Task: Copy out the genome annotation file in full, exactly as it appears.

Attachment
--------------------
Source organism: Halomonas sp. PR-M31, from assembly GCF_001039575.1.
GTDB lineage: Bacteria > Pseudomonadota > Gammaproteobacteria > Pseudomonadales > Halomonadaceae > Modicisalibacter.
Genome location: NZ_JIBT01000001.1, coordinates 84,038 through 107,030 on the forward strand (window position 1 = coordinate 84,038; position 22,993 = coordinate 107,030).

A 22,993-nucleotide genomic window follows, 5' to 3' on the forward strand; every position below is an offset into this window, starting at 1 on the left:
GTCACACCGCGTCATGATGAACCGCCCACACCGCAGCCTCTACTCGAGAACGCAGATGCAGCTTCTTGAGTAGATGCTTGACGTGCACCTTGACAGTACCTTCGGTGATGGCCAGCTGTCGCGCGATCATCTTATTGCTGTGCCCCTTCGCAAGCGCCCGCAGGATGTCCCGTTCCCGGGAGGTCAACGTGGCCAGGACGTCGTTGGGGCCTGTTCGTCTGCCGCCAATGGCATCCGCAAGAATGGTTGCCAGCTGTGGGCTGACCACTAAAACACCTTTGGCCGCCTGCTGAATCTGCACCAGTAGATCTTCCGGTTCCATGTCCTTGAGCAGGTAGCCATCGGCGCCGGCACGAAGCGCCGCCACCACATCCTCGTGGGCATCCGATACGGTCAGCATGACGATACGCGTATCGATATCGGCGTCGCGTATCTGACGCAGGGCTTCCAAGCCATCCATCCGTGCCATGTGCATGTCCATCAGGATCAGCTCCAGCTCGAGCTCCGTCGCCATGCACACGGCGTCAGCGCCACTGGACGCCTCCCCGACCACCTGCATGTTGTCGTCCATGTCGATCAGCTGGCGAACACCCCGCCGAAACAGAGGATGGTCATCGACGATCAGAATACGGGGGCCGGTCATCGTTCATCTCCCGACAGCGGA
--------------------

Source organism: Halomonas sp. PR-M31, from assembly GCF_001039575.1.
GTDB lineage: Bacteria > Pseudomonadota > Gammaproteobacteria > Pseudomonadales > Halomonadaceae > Modicisalibacter.
Genome location: NZ_JIBT01000001.1, coordinates 84,038 through 107,030 on the forward strand (window position 1 = coordinate 84,038; position 22,993 = coordinate 107,030).

A 22,993-nucleotide genomic window follows, 5' to 3' on the forward strand; every position below is an offset into this window, starting at 1 on the left:
GTCACACCGCGTCATGATGAACCGCCCACACCGCAGCCTCTACTCGAGAACGCAGATGCAGCTTCTTGAGTAGATGCTTGACGTGCACCTTGACAGTACCTTCGGTGATGGCCAGCTGTCGCGCGATCATCTTATTGCTGTGCCCCTTCGCAAGCGCCCGCAGGATGTCCCGTTCCCGGGAGGTCAACGTGGCCAGGACGTCGTTGGGGCCTGTTCGTCTGCCGCCAATGGCATCCGCAAGAATGGTTGCCAGCTGTGGGCTGACCACTAAAACACCTTTGGCCGCCTGCTGAATCTGCACCAGTAGATCTTCCGGTTCCATGTCCTTGAGCAGGTAGCCATCGGCGCCGGCACGAAGCGCCGCCACCACATCCTCGTGGGCATCCGATACGGTCAGCATGACGATACGCGTATCGATATCGGCGTCGCGTATCTGACGCAGGGCTTCCAAGCCATCCATCCGTGCCATGTGCATGTCCATCAGGATCAGCTCCAGCTCGAGCTCCGTCGCCATGCACACGGCGTCAGCGCCACTGGACGCCTCCCCGACCACCTGCATGTTGTCGTCCATGTCGATCAGCTGGCGAACACCCCGCCGAAACAGAGGATGGTCATCGACGATCAGAATACGGGGGCCGGTCATCGTTCATCTCCCGACAGCGGA